This is probably the finest of Le Carre's novels. His great creation, George Smiley, is repsonsible for finding a Soviet mole in the heirarchy of British Intelligence which has done immeasureable damage for decades. George is the most unlikely hero - ponderous, old, shy, retiring, but posessed of enormous compassion and iron will. This who-dunnit story plays against a general background of betrayal - the betrayal of the mole against the British state, the betrayal of the agents run by the mole, the betrayal of Smiley's wife's infidelity, the general betrayal of idealism in the Circus to the mundane self-serving ends of its leaders.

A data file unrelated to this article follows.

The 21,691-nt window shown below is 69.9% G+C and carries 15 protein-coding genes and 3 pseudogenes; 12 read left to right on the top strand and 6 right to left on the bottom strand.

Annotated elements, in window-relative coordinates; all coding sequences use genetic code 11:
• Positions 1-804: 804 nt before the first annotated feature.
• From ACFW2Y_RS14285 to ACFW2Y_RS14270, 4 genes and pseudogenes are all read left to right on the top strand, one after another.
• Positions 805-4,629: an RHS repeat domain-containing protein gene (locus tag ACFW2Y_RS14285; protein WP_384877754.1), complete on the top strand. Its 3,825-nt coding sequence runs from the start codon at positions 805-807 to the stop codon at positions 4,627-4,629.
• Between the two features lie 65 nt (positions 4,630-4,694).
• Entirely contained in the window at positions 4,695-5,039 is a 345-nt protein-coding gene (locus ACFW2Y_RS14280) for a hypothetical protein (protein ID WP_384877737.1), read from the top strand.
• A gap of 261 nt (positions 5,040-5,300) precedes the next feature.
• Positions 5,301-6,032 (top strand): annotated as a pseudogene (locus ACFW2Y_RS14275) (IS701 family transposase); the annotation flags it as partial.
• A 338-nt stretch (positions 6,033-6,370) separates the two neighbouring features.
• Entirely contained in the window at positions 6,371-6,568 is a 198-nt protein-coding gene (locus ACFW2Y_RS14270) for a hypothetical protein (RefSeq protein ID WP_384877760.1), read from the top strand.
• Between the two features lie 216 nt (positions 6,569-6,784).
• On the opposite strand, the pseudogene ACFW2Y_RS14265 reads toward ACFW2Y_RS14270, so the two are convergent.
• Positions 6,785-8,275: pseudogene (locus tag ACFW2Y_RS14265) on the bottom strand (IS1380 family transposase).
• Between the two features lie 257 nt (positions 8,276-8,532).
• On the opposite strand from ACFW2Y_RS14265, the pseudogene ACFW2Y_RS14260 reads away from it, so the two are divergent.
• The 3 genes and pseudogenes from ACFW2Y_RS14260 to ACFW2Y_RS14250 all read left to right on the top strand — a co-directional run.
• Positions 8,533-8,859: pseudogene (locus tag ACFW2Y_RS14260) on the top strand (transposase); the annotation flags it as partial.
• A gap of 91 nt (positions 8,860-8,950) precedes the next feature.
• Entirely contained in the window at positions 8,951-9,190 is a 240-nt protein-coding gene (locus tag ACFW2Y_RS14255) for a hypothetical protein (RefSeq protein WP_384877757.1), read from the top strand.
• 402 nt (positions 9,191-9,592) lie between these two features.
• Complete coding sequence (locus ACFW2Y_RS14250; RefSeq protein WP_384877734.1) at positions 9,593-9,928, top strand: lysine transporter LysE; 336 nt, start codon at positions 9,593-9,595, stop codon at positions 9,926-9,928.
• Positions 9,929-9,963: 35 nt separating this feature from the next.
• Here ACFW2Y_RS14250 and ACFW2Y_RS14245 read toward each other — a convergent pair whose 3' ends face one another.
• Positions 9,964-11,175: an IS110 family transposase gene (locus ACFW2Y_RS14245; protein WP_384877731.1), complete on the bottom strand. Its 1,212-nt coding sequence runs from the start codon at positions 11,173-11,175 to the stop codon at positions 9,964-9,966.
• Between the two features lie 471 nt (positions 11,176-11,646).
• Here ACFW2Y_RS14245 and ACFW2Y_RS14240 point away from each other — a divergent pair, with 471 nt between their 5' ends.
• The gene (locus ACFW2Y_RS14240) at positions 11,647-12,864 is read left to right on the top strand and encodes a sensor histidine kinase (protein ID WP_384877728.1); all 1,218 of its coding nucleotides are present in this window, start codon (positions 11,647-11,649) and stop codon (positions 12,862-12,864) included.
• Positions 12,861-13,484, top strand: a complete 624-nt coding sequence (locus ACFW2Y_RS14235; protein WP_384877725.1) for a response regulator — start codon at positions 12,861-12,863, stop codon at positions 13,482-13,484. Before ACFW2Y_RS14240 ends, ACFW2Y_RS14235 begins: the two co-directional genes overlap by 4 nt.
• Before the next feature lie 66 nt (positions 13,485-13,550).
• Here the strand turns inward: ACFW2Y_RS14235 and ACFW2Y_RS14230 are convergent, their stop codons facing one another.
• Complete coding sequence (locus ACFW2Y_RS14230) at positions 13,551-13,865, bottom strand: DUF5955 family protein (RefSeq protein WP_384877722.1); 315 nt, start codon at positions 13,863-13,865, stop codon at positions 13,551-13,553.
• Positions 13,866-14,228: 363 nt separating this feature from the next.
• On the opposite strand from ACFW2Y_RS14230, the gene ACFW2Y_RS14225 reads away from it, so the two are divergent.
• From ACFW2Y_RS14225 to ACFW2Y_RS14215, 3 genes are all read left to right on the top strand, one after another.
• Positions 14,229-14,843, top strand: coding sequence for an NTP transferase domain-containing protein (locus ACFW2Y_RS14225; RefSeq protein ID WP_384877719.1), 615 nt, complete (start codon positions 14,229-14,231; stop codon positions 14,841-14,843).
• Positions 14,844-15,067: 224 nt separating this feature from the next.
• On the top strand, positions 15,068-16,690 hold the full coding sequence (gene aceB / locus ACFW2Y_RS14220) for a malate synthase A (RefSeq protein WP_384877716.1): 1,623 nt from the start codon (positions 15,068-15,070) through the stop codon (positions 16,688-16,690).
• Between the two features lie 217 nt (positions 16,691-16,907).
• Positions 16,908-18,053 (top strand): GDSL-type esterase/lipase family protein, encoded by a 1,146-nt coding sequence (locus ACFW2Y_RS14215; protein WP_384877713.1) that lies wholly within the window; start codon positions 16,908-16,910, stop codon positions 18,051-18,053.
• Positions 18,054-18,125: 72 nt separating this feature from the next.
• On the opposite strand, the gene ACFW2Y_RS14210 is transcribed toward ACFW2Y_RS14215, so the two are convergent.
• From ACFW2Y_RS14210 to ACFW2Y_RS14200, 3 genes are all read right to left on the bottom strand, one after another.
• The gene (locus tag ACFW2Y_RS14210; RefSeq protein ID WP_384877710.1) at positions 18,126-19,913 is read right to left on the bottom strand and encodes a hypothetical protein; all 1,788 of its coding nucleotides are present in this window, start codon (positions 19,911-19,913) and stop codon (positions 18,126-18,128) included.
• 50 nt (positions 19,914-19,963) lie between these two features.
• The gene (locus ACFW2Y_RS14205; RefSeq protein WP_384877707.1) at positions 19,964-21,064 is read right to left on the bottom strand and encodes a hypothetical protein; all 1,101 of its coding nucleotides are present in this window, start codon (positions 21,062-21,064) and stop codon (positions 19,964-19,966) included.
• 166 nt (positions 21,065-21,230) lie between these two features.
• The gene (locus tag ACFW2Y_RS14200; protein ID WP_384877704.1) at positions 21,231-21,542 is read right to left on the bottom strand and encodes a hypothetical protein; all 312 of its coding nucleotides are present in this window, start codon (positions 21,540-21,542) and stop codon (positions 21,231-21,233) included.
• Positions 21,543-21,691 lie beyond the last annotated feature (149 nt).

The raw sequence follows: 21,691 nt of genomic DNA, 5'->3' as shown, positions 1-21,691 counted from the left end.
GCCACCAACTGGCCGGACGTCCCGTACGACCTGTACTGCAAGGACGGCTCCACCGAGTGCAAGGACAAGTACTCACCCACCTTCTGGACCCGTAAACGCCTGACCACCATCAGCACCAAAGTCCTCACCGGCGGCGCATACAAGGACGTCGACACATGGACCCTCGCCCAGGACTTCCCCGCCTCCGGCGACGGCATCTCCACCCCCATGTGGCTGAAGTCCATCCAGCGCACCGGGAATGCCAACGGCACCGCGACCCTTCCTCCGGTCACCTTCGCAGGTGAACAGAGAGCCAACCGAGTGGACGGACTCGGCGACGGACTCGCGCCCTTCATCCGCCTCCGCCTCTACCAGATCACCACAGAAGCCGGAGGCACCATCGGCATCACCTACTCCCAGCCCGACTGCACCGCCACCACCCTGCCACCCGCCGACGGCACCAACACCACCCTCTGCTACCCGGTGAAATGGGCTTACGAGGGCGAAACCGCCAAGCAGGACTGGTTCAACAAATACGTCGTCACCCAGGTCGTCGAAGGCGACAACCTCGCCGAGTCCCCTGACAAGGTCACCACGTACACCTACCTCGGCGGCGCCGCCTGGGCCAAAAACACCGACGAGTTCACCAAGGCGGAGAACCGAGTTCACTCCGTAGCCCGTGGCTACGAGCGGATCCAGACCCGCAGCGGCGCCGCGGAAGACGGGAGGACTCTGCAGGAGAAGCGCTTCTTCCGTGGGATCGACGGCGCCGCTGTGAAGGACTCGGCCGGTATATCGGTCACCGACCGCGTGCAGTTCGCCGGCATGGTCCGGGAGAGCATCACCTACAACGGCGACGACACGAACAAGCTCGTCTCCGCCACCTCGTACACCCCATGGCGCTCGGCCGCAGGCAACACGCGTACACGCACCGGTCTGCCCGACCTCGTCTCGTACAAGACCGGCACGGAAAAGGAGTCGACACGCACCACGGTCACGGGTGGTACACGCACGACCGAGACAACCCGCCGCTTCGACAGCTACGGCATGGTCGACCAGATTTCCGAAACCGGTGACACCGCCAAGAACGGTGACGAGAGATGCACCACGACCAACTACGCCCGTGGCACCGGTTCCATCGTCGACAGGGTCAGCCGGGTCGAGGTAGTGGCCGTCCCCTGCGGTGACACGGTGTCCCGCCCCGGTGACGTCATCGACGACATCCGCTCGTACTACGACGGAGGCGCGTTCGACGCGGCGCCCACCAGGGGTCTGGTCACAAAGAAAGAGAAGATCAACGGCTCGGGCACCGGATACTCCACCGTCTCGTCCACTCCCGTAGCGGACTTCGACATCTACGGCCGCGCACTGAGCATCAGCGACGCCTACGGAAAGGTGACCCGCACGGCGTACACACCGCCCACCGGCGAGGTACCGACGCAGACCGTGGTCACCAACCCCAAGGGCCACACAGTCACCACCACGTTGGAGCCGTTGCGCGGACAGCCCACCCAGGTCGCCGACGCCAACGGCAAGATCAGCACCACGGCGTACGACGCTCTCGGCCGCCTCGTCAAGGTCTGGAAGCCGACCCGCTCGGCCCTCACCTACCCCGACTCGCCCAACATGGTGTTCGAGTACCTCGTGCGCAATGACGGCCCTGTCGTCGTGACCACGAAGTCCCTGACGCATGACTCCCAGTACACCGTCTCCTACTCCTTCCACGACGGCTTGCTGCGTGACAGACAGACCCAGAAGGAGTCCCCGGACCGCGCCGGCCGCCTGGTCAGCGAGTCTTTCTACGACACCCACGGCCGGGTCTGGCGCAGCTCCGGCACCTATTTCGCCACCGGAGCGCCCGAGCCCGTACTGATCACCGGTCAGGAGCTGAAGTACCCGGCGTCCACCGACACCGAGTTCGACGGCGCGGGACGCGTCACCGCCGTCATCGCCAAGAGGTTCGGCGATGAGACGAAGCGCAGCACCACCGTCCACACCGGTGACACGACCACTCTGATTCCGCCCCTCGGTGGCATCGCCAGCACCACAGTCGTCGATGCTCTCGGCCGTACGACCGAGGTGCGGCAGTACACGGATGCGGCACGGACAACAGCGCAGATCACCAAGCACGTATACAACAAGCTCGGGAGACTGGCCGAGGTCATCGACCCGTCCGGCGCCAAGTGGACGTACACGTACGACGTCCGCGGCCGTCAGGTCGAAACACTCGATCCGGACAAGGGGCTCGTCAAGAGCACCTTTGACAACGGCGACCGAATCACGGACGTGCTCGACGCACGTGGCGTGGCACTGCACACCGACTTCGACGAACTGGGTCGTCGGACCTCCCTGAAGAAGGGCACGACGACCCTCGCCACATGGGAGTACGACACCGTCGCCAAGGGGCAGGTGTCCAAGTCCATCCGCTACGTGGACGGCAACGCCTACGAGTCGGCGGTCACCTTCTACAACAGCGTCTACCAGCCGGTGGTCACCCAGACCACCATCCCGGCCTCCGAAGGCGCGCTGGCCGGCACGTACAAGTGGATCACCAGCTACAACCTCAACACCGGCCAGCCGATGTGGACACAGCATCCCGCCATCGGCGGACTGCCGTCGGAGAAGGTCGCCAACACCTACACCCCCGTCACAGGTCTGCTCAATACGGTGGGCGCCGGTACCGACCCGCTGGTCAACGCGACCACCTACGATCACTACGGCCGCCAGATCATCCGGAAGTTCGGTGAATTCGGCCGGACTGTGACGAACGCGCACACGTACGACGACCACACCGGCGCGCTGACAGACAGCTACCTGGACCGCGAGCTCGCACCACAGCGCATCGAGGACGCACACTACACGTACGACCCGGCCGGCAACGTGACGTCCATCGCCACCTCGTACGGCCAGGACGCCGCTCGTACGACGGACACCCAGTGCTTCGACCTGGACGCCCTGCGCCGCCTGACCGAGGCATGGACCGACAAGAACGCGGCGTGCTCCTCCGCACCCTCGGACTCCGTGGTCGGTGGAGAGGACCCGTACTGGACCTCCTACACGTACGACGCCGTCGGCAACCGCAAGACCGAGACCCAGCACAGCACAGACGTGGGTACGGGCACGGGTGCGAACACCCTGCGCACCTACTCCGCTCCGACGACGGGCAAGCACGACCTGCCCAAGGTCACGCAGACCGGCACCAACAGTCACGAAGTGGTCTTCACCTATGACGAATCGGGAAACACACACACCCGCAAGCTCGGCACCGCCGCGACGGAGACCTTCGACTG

And then there is the setting - Britain in all its drab, mundane 1960's/70's glory. Drab colours, poor food, rain soaked days, steamed up car windows, snobbery and poverty. And the dialogue is second to none. So world weary, so wise. And the intelligence world rings true in this book too, it feels realistic, it feels about right. The moral ambiguity is embraced by Le Carre. Though there are heroes and villians in this book, the boundaries are fairly blurred.